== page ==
Best yet on so many levels.
Apparently this isn’t as good as the book, but as I haven’t read the book, it seemed alright to me. Is it wrong to admit it stirs a kind of nostalgia in me? Apparently we all age out of hedonism but a part of wishes we didn’t. Must be new year making me feel melancholic.
This film fudges stuff, the way these kinds of films do sometimes, but it’s as good as anything you might find produced by Hollywood. Alienated father tries to save his kids when he realises the next big earthquake will hit Oslo. All kinds of city destroying mayhem ensues.
This is as much intriguing who-done-it as it is a critique of infamy in the age of the internet. Life imitating a reimagining of a movie. The most interesting thing about it, apart the the expertly constructed narrative, is the feelings of culpability you’re left with. We’re implicated in the crimes because we’re interested in the crazy intelligence that committed them. The outsider or criminal is the measure of our own integration into the world. They are the other we use to define ourselves; I’m part of this because I’m not that. What’s more interesting is the question it confronts you with; what will I sacrifice to stop feeding the beast of infamy? My guess is probably not very much. It is to our eternal shame that we need them as much as they need us, but for very different reason.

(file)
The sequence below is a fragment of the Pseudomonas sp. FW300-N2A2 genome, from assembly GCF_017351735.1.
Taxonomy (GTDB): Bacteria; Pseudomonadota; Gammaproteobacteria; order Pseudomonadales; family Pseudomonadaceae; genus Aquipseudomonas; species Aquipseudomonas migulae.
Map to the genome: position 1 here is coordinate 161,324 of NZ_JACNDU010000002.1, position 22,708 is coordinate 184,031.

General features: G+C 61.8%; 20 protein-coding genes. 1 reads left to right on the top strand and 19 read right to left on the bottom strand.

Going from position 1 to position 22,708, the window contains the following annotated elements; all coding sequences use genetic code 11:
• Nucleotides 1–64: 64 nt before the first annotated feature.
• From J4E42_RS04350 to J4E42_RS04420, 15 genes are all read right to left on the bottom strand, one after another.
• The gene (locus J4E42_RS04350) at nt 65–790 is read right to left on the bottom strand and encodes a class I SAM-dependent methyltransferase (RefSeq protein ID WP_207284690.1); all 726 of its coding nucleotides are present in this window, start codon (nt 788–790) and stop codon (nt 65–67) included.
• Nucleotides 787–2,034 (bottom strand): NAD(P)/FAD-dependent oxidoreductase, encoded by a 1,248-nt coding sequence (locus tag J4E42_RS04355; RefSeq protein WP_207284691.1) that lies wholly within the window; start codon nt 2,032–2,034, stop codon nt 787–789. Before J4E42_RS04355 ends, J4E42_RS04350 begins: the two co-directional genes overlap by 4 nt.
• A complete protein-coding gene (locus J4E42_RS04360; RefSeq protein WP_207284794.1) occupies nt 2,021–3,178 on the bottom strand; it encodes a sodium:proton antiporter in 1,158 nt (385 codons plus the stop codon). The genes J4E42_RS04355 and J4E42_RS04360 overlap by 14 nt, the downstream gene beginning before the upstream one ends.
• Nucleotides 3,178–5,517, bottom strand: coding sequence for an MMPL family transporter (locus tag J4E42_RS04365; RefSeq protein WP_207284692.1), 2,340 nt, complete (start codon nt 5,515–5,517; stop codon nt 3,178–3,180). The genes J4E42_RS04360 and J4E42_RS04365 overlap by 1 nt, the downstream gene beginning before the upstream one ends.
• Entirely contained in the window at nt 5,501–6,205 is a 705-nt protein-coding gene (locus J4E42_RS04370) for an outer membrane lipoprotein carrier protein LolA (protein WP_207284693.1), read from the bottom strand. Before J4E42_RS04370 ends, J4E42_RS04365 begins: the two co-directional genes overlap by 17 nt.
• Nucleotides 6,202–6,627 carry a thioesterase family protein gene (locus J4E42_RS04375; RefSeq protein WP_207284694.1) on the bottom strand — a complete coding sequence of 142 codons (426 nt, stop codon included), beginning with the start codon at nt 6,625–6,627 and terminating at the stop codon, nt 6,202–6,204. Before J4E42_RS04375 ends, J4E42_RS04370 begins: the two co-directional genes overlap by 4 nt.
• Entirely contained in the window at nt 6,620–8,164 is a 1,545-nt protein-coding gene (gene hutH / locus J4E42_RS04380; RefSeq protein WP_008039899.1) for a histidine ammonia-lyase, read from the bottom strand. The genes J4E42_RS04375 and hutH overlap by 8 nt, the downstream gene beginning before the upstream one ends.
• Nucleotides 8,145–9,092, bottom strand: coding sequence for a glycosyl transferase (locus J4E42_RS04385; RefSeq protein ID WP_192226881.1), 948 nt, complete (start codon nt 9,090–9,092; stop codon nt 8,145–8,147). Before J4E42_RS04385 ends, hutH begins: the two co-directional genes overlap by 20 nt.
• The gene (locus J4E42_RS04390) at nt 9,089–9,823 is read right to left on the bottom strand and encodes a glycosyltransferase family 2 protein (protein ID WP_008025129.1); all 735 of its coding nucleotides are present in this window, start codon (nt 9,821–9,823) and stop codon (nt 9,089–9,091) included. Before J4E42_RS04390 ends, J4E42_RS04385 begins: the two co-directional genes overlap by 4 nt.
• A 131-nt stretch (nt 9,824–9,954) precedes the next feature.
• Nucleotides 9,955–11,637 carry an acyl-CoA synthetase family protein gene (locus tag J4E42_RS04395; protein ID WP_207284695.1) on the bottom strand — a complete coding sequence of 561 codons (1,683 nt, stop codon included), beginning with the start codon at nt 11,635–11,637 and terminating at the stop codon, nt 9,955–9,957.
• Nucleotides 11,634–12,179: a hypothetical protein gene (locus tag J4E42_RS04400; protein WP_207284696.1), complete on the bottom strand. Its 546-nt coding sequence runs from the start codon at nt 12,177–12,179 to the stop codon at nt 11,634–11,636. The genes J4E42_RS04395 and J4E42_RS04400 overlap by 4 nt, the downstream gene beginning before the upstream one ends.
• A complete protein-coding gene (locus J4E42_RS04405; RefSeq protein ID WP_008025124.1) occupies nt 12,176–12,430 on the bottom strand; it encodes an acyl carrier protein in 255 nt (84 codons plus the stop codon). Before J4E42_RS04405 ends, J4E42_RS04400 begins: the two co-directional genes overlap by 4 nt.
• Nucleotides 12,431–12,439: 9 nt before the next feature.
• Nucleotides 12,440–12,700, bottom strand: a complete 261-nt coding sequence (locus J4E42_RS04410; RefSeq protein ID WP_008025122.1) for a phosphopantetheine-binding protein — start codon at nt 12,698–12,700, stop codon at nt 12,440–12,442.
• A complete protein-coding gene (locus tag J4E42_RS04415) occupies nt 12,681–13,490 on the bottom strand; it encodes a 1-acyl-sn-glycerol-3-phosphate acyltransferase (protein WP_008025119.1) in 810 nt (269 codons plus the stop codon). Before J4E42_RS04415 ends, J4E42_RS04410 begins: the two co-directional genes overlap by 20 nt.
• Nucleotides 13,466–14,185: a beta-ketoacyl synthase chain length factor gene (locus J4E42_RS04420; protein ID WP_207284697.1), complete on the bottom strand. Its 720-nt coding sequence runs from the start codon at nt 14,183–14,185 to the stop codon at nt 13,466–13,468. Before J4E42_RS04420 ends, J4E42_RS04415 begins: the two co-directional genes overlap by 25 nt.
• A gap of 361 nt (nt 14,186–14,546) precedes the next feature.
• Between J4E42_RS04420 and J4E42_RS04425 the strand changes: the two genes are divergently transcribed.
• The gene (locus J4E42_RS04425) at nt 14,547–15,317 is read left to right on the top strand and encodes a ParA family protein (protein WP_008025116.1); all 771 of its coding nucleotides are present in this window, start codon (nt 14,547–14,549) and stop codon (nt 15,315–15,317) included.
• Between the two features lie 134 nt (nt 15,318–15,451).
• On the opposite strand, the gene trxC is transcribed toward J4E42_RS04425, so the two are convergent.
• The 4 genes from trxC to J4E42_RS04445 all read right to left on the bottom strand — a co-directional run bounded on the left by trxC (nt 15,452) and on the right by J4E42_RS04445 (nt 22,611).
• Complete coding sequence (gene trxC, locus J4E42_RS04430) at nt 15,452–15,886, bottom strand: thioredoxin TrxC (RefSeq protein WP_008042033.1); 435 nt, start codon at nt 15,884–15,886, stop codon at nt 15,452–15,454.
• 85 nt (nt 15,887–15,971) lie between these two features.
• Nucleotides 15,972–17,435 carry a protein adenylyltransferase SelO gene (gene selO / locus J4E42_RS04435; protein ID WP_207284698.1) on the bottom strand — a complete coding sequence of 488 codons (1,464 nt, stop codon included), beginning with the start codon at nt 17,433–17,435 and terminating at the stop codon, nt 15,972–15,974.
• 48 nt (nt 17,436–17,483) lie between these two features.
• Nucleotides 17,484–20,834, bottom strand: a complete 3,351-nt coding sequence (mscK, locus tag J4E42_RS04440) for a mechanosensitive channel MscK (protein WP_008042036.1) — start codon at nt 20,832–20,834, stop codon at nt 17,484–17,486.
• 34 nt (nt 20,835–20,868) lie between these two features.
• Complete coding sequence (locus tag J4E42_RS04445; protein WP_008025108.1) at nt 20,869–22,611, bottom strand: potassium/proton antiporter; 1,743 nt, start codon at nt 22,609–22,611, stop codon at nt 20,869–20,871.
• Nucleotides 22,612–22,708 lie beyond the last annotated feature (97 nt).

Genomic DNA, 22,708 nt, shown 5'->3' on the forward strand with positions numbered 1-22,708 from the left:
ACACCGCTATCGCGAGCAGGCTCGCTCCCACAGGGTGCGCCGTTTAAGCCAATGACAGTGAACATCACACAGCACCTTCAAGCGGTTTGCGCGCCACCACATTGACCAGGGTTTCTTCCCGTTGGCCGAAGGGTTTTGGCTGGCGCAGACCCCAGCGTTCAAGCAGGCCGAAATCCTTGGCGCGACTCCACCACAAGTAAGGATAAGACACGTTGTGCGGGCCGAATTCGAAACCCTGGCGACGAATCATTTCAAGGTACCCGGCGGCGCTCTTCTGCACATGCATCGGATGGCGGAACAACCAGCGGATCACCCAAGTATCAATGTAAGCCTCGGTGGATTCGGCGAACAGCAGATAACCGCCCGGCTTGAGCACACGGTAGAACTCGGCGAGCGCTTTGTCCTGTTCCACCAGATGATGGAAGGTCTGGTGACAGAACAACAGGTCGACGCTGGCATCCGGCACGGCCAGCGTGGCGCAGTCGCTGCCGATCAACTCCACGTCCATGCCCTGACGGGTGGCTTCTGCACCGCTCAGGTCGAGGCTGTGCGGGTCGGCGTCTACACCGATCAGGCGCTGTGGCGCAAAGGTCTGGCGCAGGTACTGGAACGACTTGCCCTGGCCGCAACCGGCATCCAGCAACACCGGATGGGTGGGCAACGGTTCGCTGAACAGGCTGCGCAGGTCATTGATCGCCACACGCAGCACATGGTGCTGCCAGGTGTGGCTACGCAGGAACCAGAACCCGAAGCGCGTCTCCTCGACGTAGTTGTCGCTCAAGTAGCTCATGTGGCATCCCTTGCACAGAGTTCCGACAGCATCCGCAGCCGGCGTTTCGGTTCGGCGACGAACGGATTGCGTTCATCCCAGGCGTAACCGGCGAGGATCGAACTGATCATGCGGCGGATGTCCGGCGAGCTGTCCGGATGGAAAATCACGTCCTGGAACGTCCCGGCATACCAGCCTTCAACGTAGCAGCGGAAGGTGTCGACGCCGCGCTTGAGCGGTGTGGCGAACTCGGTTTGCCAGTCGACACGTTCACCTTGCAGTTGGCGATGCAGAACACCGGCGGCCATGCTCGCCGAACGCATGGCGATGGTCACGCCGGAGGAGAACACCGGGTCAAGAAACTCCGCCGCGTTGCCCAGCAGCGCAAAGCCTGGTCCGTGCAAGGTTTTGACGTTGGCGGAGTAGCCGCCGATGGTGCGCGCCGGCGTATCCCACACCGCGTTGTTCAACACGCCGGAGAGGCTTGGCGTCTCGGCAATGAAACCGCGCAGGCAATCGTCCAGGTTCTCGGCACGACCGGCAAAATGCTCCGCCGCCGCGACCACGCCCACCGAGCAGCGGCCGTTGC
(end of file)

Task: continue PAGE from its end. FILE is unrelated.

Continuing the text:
It has the same knowing voiceover that defined the original. It’s not as funny but that’s mainly because it’s a mirror of the first. There’s all kinds of in-jokes and references for the zombie nerds, but mostly it works as funny splatter fest.
A melancholic examination of loss and pain, duty and belief, and what it is to be human. It borrows somewhat from Heart of Darkness by Joseph Conrad. A man goes to the farthest reaches of the universe in search of the truth, in this case his father, and realises truth is in the people we hold dearest.
For no other reason than I love Soft Cell and this reminds me of Christmas.